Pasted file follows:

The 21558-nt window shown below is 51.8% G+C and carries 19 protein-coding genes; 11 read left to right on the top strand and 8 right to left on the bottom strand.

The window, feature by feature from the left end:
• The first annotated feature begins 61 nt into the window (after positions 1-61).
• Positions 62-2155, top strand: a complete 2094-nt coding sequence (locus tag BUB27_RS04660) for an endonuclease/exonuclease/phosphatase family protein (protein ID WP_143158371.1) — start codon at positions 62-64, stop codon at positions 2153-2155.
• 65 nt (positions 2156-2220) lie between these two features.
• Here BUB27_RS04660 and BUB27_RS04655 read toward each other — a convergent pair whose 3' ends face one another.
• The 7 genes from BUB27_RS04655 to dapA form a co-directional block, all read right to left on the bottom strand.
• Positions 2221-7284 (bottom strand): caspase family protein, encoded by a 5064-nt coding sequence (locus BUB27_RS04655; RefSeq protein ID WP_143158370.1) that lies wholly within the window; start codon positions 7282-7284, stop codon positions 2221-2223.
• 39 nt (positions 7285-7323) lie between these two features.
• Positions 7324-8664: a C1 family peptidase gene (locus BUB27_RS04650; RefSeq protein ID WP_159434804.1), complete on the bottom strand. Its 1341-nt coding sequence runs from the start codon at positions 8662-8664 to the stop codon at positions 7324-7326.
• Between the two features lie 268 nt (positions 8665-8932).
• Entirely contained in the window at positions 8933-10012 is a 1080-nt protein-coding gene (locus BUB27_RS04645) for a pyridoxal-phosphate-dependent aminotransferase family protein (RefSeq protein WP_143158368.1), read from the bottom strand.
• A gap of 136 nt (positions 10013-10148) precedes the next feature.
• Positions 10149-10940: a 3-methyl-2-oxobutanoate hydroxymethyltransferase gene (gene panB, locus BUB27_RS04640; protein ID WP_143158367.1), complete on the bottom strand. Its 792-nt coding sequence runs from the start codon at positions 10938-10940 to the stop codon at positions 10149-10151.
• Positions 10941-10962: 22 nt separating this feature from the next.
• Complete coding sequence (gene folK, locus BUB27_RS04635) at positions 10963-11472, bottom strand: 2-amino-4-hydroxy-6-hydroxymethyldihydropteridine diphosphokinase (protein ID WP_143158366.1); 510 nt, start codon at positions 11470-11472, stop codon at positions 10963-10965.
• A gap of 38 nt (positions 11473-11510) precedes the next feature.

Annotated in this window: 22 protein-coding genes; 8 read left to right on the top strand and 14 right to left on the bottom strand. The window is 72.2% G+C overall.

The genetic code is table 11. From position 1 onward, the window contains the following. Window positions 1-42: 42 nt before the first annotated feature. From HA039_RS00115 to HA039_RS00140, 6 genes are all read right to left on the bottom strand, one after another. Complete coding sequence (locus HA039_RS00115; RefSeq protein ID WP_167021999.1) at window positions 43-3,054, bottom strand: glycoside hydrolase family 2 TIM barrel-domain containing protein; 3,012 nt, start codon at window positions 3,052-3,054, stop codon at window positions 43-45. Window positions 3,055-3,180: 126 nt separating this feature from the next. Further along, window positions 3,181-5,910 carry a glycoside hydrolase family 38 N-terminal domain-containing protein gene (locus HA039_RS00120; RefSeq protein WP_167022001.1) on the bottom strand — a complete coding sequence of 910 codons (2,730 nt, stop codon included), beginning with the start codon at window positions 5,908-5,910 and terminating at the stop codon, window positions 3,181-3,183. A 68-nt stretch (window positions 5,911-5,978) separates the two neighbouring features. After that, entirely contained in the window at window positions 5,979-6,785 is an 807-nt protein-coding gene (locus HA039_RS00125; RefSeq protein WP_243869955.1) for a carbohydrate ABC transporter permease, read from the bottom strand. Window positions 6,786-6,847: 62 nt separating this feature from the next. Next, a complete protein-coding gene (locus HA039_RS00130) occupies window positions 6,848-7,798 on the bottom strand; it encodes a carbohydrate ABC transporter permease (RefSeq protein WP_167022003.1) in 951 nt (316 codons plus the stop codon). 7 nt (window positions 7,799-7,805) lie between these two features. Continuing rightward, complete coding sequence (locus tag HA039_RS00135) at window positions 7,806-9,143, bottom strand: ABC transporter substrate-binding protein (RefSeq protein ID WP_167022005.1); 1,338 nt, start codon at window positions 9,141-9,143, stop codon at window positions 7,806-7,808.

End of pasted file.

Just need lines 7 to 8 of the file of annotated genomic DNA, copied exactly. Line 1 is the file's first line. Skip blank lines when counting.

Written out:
• The 7 genes from BUB27_RS04655 to dapA form a co-directional block, all read right to left on the bottom strand.
• Positions 2221-7284 (bottom strand): caspase family protein, encoded by a 5064-nt coding sequence (locus BUB27_RS04655; RefSeq protein ID WP_143158370.1) that lies wholly within the window; start codon positions 7282-7284, stop codon positions 2221-2223.